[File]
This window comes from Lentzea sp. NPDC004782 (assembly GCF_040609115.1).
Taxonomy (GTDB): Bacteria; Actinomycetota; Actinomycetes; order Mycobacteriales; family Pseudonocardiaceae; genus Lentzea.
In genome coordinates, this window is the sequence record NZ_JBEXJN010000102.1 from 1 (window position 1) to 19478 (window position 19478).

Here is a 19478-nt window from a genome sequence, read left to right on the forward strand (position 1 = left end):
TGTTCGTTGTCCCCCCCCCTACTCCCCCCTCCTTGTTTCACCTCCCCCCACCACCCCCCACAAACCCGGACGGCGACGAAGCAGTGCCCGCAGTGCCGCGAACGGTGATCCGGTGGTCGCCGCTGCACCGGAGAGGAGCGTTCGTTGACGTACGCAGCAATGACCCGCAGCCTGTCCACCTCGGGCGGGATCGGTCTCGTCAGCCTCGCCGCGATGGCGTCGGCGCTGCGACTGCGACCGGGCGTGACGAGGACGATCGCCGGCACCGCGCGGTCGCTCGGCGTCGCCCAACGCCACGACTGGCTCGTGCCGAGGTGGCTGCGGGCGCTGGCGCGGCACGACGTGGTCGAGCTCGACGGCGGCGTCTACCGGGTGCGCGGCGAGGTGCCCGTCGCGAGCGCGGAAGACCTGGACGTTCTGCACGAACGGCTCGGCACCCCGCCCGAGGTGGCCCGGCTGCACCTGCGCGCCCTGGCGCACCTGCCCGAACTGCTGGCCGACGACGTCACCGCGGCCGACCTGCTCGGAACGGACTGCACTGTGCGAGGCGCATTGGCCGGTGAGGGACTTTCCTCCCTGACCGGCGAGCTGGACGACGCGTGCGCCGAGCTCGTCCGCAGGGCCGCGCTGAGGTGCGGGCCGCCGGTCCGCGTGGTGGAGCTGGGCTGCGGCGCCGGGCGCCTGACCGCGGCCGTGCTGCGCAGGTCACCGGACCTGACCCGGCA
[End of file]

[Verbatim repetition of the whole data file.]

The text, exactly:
This window comes from Lentzea sp. NPDC004782 (assembly GCF_040609115.1).
Taxonomy (GTDB): Bacteria; Actinomycetota; Actinomycetes; order Mycobacteriales; family Pseudonocardiaceae; genus Lentzea.
In genome coordinates, this window is the sequence record NZ_JBEXJN010000102.1 from 1 (window position 1) to 19478 (window position 19478).

Here is a 19478-nt window from a genome sequence, read left to right on the forward strand (position 1 = left end):
TGTTCGTTGTCCCCCCCCCTACTCCCCCCTCCTTGTTTCACCTCCCCCCACCACCCCCCACAAACCCGGACGGCGACGAAGCAGTGCCCGCAGTGCCGCGAACGGTGATCCGGTGGTCGCCGCTGCACCGGAGAGGAGCGTTCGTTGACGTACGCAGCAATGACCCGCAGCCTGTCCACCTCGGGCGGGATCGGTCTCGTCAGCCTCGCCGCGATGGCGTCGGCGCTGCGACTGCGACCGGGCGTGACGAGGACGATCGCCGGCACCGCGCGGTCGCTCGGCGTCGCCCAACGCCACGACTGGCTCGTGCCGAGGTGGCTGCGGGCGCTGGCGCGGCACGACGTGGTCGAGCTCGACGGCGGCGTCTACCGGGTGCGCGGCGAGGTGCCCGTCGCGAGCGCGGAAGACCTGGACGTTCTGCACGAACGGCTCGGCACCCCGCCCGAGGTGGCCCGGCTGCACCTGCGCGCCCTGGCGCACCTGCCCGAACTGCTGGCCGACGACGTCACCGCGGCCGACCTGCTCGGAACGGACTGCACTGTGCGAGGCGCATTGGCCGGTGAGGGACTTTCCTCCCTGACCGGCGAGCTGGACGACGCGTGCGCCGAGCTCGTCCGCAGGGCCGCGCTGAGGTGCGGGCCGCCGGTCCGCGTGGTGGAGCTGGGCTGCGGCGCCGGGCGCCTGACCGCGGCCGTGCTGCGCAGGTCACCGGACCTGACCCGGCA